After the break, Jonatan maintained the lead to reach 15-8. The Indian grabbed three quick points but a weak return from the backline found the net. Srikanth reduced the deficit to 14-16 by pushing the shuttle at the back court.
Srikanth brought the equation down to 18-19 before Jonatan made an error of judgment at the back court but the Indonesian made amends immediately as he unleashed a smash to reach match points before grabbing the match with another return.
Vishy Anand aims to get back to winning ways
Pegged back by a loss to familiar foe Magnus Carlson, five-time world champion Viswanathan Anand will look to regain the lost ground against Jan-Krzysztof Duda of Poland in the 11th round of Tata Steel Masters, in Wijk Aan Zee, The Netherlands.
It was a heartbreaking loss against reigning World champion Carlsen in the previous round and Anand now needs at least two victories out of the remaining three rounds to keep his hopes alive for a sixth title at his favourite hunting ground.
After the third and final rest day in the tournament, Anand will have white pieces against Duda and is expected to go all out.
The Indian has another white game left in the last round against compatriot Vidit Gujrathi. In the penultimate round another tough contest awaits Anand as he meets Ding Liren of China.
Carlsen enjoys the sole first position on seven points out of a possible 10, a half point clear of local star Anish Giri. Anand, Ian Nepomnichtchi of Russia and Ding Liren share the third spot on six points apiece while Gujrathi is joint sixth on five points with Teimour Radjabov of Azerbaijan.
Things might have been a lot closer but for a temporary slip by Anand from what was a drawn endgame against Carlsen in the previous round.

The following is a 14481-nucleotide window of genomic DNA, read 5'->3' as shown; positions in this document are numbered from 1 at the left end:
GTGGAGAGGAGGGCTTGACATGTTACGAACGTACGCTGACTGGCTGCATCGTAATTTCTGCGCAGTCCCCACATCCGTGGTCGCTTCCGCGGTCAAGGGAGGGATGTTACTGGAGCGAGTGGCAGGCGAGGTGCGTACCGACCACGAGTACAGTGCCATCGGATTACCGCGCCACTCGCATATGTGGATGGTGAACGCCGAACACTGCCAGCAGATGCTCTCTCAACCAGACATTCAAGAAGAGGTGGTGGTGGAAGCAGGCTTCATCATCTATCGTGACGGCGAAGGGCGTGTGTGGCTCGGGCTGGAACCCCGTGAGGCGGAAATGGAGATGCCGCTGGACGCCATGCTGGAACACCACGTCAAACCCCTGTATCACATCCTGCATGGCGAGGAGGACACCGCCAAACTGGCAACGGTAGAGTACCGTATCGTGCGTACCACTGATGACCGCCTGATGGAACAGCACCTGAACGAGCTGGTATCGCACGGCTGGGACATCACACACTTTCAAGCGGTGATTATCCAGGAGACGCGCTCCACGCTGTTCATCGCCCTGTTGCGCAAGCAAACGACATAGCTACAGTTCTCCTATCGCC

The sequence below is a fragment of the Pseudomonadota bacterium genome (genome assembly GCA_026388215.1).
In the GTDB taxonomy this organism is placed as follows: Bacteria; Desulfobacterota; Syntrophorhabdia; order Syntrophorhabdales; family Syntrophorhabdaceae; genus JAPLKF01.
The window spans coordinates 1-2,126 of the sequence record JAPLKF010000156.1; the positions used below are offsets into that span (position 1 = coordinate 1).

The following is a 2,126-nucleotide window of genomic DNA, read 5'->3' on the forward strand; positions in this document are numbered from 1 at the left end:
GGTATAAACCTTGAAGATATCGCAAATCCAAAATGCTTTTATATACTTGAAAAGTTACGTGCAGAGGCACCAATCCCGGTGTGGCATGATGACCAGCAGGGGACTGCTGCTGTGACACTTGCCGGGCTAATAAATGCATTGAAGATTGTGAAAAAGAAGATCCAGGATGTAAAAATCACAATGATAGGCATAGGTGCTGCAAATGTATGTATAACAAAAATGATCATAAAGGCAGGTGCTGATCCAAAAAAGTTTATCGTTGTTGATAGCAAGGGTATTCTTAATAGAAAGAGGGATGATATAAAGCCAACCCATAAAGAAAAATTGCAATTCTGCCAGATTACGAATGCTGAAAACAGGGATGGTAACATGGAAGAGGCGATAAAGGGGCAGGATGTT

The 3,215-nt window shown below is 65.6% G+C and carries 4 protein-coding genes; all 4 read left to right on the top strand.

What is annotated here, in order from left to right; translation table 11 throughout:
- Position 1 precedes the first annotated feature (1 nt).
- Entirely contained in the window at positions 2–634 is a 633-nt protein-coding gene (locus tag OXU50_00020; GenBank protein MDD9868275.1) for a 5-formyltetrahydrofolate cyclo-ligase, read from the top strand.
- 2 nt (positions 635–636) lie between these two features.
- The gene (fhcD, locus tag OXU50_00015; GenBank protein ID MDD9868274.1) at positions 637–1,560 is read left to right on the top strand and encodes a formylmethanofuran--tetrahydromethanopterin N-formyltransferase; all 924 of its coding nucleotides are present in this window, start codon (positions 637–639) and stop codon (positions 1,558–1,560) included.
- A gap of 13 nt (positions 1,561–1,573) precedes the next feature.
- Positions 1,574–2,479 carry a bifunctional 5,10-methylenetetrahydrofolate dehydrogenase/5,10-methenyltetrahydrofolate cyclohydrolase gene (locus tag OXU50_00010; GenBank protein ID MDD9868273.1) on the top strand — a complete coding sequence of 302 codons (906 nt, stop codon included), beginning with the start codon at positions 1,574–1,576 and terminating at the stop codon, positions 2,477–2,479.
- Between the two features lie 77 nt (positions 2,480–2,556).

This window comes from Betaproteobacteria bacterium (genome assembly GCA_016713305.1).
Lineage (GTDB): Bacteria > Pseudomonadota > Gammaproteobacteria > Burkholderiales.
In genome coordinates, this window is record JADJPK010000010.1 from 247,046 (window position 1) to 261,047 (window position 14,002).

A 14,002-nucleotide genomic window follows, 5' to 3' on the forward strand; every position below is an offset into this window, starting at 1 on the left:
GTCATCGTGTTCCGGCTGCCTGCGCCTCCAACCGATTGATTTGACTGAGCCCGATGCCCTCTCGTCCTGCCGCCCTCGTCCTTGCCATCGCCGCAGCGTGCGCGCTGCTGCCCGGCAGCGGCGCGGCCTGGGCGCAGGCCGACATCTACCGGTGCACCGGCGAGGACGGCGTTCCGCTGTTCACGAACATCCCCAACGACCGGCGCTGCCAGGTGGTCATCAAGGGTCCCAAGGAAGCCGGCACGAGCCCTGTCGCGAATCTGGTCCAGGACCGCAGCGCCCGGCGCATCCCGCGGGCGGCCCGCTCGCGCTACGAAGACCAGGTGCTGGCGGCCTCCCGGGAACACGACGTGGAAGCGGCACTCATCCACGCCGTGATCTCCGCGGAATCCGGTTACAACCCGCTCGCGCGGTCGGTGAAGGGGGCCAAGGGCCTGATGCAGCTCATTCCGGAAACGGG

The Indian ace was in terrific form after winning three and drawing six of the first nine rounds.
The victory against Azerbaijan's Shakhriyar Mamedyarov was praised by chess buffs across the globe and Anand also drubbed long-time rival Vladimir Kramnik of Russia along the way.
His hopes have luckily not ended as Carlsen still has to play solid players like Radjabov and Giri as black and for the Norwegian, the big chance up for grab might be against Duda when he has his last remaining white game.
Playing in his first super tournament, Vidit Gujrathi has been impressive and looks set to get back to the 2700 rating club post this event. The Nasik-based player was at his attacking best against Kramnik in the previous round, winning in a mere 29 moves.
In the challenger's section, young Grandmaster R Praggnanandhaa has four points out of his ten games and the going has been a little tough.
Pragg, as he is fondly called, missed out on a golden opportunity to throw the tournament open in the 10th round when he blundered from a winning position against tournament leader Maxim Chigaev of Russia.
Pairings round 11:
V Anand (Ind, 6) vs Duda Jan-Krzysztof (Pol, 4.5); Teimour Radjabov (Aze, 5) vs Magnus Carlsen (Nor, 7); Anish Giri (Ned, 6.5) vs Samuel Shankland (Usa, 4.5); Ian Nepomniachtchi (Rus, 6) vs Vladimir Fedoseev (Rus, 4.5); Vladimir Kramnik (Rus, 2.5) vs Jorden Van Foreest (Ned, 4); Shakhriyar Mamedyarov (Aze, 4) vs Vidit Gujrathi (Ind, 5); Richard Rapport (Hun, 4.5) vs Ding Liren (Chn, 6).